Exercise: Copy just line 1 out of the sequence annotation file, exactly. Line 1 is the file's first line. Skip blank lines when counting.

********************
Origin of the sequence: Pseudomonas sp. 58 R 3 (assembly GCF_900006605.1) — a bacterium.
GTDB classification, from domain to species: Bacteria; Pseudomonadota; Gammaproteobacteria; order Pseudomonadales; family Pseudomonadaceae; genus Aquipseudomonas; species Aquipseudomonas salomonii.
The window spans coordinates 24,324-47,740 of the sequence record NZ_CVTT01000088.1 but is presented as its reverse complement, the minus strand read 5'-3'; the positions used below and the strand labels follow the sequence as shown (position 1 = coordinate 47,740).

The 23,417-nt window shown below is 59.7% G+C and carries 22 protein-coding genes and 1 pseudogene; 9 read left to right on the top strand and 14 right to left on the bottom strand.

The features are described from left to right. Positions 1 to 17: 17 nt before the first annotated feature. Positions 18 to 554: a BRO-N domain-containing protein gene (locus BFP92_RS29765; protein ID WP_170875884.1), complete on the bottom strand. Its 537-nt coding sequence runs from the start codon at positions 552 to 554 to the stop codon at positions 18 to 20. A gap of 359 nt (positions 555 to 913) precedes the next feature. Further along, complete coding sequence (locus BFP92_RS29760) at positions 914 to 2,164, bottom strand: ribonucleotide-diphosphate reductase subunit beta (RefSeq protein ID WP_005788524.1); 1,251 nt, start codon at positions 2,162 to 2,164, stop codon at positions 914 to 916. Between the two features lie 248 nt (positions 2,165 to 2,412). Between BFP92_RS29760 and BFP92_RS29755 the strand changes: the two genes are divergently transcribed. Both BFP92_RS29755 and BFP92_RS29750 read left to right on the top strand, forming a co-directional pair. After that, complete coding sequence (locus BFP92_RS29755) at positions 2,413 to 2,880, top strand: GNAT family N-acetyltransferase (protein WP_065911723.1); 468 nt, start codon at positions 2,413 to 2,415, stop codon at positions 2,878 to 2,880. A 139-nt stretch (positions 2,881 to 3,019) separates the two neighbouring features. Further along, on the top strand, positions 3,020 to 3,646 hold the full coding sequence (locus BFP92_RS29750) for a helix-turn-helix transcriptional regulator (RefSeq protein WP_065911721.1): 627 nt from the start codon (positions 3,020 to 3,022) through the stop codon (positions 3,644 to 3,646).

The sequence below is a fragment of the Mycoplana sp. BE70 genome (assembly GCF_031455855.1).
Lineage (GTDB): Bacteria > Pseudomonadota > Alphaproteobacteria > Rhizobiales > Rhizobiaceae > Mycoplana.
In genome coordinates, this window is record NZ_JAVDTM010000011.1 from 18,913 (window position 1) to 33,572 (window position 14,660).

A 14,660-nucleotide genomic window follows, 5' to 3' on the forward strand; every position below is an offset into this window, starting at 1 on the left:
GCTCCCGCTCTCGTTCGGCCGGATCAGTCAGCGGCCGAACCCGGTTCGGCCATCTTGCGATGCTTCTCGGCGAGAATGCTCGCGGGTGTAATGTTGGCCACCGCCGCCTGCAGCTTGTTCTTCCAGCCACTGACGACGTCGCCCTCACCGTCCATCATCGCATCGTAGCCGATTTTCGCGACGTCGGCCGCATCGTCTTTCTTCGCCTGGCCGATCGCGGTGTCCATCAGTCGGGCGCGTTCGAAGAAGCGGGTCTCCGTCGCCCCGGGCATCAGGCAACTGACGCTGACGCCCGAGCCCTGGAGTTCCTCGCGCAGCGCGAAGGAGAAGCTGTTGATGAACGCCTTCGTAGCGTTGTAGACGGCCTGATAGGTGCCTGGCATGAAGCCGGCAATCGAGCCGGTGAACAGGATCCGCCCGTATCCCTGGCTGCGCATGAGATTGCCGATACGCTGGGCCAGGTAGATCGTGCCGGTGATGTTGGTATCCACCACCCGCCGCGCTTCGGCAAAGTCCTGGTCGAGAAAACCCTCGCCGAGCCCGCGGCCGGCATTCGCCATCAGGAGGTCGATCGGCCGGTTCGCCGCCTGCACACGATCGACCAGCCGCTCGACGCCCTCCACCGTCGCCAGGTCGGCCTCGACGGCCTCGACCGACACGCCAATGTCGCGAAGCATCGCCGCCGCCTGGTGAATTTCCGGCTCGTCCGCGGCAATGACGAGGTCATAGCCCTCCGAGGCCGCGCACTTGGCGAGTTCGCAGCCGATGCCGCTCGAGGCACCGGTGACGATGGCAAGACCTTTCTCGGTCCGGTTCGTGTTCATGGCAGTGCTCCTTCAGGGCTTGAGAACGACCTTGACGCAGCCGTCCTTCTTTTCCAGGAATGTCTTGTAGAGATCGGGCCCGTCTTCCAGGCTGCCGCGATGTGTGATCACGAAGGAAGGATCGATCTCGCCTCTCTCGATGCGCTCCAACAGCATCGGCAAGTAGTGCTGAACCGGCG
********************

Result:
Origin of the sequence: Pseudomonas sp. 58 R 3 (assembly GCF_900006605.1) — a bacterium.